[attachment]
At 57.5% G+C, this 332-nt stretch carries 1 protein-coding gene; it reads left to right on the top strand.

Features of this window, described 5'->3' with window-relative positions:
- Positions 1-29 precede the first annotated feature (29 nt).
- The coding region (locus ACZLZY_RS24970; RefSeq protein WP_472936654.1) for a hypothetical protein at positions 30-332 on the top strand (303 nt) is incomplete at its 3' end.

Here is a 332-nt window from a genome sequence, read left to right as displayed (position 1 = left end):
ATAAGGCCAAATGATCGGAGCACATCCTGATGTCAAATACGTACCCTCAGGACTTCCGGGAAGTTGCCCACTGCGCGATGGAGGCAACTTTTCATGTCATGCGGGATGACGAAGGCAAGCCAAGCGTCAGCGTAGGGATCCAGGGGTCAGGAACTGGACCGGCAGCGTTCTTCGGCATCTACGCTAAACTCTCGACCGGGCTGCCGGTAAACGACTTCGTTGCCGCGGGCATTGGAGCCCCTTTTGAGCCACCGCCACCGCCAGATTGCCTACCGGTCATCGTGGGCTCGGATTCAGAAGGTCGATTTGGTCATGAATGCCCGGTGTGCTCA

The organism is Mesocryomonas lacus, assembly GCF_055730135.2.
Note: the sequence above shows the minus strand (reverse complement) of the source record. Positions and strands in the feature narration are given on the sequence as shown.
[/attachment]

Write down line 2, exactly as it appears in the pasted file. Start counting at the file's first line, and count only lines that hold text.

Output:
Features of this window, described 5'->3' with window-relative positions: